Working mum coach Emma Mclean’s advice for getting through the absolute chaos that is trying to work from home and parent at the same time. Working mums and dads – we take our hats off to you!
These are strange times we are living through, and to paraphrase Nigel Latta, it’s like flying a plane – you know you need to land but you have to plan for the landing. And just like we do with cabin crew, your children will look to you for reassurance that everything’s going to be alright. Sometimes we can’t always land on time, or even at the airport we think we will, but we will land this plane!
Remember, you’re not working from home – you’re at home, trying to work, during a crisis.
There is so much that’s outside your control right now, but you can remain in control of how your days work in your family and keep connected with others who get you – here are my top tips, and GOOD LUCK, team!
Working Nine to Five – What a Way to Make a Living?!
When it comes to working from home when you have children at home, the famous Dolly Parton song doesn’t really cut it. It’s more like 9 to 9.15, 9.25 to 9.50, 10 to 10.35 – through to the late evening. Not as catch, is it?
Remind yourself that being a stay at home parent is hard work just by itself. There are never enough hours in the day, it is relentless, important but mostly invisible work. Add into the mix your paid employment that needs to be completed at home, home schooling requirements and the responsibilities you may have for older parents. If you feel stretched and exhausted – it’s not surprising!
Let’s just be honest, it sucks that we have gone into Level 4 again. It is OK to feel all your feelings – that is how you will move through them. When we deny our feelings, we start to lose our inner voice. So feel free to turn up the volume on the A Star Is Born soundtrack and have a good old singalong to “Shallow” by Lady Gaga if that’s what you need to do to get through. Or Dolly, for that matter!
From “Working from Home” to “Working With Children”
Talk about how you are feeling to your boss or people leader and be realistic on what you’re actually able to deliver. Full stop, silence. This is not a statement on your capability, it’s the reality on the additional responsibilities you have as a working parent.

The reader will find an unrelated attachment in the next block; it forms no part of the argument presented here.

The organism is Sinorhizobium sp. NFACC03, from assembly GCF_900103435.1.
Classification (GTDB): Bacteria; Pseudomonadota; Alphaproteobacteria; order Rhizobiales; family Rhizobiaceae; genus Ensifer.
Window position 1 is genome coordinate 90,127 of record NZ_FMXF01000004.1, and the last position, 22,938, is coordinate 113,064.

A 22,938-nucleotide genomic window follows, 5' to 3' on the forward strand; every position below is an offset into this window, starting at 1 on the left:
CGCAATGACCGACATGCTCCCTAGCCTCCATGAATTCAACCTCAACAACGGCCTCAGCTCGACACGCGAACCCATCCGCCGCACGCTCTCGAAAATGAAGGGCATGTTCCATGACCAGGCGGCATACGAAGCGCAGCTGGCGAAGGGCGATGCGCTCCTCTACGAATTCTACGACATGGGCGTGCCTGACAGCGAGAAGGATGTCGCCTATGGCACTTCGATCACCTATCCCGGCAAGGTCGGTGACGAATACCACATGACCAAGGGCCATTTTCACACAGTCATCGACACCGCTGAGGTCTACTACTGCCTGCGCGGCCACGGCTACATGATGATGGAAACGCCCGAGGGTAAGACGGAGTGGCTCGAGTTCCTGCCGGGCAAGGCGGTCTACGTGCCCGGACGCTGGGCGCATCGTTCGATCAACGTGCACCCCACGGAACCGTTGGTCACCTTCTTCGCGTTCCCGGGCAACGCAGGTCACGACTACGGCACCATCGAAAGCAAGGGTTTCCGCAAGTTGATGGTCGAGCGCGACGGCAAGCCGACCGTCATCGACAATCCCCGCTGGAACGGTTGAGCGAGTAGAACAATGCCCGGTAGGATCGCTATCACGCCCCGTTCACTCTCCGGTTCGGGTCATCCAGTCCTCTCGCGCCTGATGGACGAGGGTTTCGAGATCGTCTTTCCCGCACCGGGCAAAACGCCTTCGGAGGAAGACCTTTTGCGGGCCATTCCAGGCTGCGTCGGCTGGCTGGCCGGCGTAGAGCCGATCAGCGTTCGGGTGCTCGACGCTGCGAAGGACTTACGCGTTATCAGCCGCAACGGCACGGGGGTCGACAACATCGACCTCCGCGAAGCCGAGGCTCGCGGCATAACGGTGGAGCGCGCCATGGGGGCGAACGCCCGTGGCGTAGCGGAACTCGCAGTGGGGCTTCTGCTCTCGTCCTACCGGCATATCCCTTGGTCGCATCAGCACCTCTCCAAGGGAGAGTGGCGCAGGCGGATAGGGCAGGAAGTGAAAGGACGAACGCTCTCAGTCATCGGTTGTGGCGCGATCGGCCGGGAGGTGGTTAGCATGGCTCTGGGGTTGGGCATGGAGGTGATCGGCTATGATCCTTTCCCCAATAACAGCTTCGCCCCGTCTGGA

Set expectations in advance in your meetings – eg: “I might be walking outside during this meeting but I am still engaged. (And just admiring my two-year-old’s sandpit play at the same time)”
Normalise the times your pre-teen bursts in demanding to know why there is no food in the house or the noise that your 18-month-old makes as she stands outside your spare bedroom (now an office) door and thumps on it continuously until you let her in. This is life now.
Share The Load
If you’re solo parenting during this lockdown, I take my hat off to you. Doing this by yourself is next level. This is a hard time in your life but you can do hard things. If you can, carve time out for yourself to re-charge and take it one day at a time.
If both you and your partner are at home, then take your lead from the word “partner”. A partner by definition shares things equally so ensure you are sharing equally the load that comes from being at home – caring, cooking, cleaning and planning each day. For your children, seeing both parents take an equal role at home (regardless of how more “important” one parent’s job might be compared to the other) will feed their normal for how they will parent.
What Has Been Helpful For Families With Under Fives
- Involve Them. If you can, set up a table with an old keyboard, colouring in and toys near your workspace so they can see you working and feel like they’re part of it. If you have school children, talk to them about how days are going to work and when you will be in meetings.
- Plan Quality Time. Small humans can get frustrated if they don’t get good quality time, so if you can, plan things throughout the day like some Wiggles TV in the morning, puzzles, play dough, baking, Toddler Rock on Facebook live, walks etc.
- Relax Digital (or all!) Rules. It’s ok that they are watching more TV and using apps on the iPad. Remember that your number-one job as a parent it to keep your children calm and settled.
- Forget What The House Looks Like. Just focus on getting through this. If that means you set up a blanket and cushion fort in the kitchen, then so be it. If that means your hallway is turned into a permanent “the floor is lava” game, then so be it. Your kids will remember this forever.
Emma Mclean is mother of three, an Executive Coach and the founder of Works For Everyone, a business focused on keeping women in the leadership pipeline. She specialises in coaching mums who are returning to employment, helping them with confidence and inspiring them to go back to work that works for everyone. Her corporate clients include Chorus, Fonterra and BNZ where she runs their Returner Programmes to help smooth the transition back to work for employees returning from parental leave. Worksforeveryone.co.nz